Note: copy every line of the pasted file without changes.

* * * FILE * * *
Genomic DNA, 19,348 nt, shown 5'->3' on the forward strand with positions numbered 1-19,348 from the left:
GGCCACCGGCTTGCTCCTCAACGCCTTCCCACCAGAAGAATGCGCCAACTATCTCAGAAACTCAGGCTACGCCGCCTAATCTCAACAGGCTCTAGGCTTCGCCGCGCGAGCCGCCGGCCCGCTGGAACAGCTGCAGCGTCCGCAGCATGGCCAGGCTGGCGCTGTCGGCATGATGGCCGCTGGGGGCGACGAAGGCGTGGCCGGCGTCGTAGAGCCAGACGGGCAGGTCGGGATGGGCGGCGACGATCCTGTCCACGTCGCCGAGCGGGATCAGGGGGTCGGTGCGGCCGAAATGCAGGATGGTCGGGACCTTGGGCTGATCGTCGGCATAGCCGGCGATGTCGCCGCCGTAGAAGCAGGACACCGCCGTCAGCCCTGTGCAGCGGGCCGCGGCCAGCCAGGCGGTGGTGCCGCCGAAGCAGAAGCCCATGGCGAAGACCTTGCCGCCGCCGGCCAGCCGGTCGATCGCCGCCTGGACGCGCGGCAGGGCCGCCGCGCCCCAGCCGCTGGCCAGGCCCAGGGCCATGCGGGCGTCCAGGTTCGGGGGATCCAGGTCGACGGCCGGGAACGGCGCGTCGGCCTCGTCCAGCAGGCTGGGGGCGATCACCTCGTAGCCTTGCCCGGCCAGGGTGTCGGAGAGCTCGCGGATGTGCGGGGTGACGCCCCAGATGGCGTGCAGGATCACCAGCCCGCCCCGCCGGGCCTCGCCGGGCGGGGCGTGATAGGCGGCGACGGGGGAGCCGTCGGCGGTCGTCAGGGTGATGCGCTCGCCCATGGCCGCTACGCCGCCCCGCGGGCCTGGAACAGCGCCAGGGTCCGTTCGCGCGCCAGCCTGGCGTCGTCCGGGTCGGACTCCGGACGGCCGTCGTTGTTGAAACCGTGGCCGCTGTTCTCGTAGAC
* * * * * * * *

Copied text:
Genomic DNA, 19,348 nt, shown 5'->3' on the forward strand with positions numbered 1-19,348 from the left:
GGCCACCGGCTTGCTCCTCAACGCCTTCCCACCAGAAGAATGCGCCAACTATCTCAGAAACTCAGGCTACGCCGCCTAATCTCAACAGGCTCTAGGCTTCGCCGCGCGAGCCGCCGGCCCGCTGGAACAGCTGCAGCGTCCGCAGCATGGCCAGGCTGGCGCTGTCGGCATGATGGCCGCTGGGGGCGACGAAGGCGTGGCCGGCGTCGTAGAGCCAGACGGGCAGGTCGGGATGGGCGGCGACGATCCTGTCCACGTCGCCGAGCGGGATCAGGGGGTCGGTGCGGCCGAAATGCAGGATGGTCGGGACCTTGGGCTGATCGTCGGCATAGCCGGCGATGTCGCCGCCGTAGAAGCAGGACACCGCCGTCAGCCCTGTGCAGCGGGCCGCGGCCAGCCAGGCGGTGGTGCCGCCGAAGCAGAAGCCCATGGCGAAGACCTTGCCGCCGCCGGCCAGCCGGTCGATCGCCGCCTGGACGCGCGGCAGGGCCGCCGCGCCCCAGCCGCTGGCCAGGCCCAGGGCCATGCGGGCGTCCAGGTTCGGGGGATCCAGGTCGACGGCCGGGAACGGCGCGTCGGCCTCGTCCAGCAGGCTGGGGGCGATCACCTCGTAGCCTTGCCCGGCCAGGGTGTCGGAGAGCTCGCGGATGTGCGGGGTGACGCCCCAGATGGCGTGCAGGATCACCAGCCCGCCCCGCCGGGCCTCGCCGGGCGGGGCGTGATAGGCGGCGACGGGGGAGCCGTCGGCGGTCGTCAGGGTGATGCGCTCGCCCATGGCCGCTACGCCGCCCCGCGGGCCTGGAACAGCGCCAGGGTCCGTTCGCGCGCCAGCCTGGCGTCGTCCGGGTCGGACTCCGGACGGCCGTCGTTGTTGAAACCGTGGCCGCTGTTCTCGTAGAC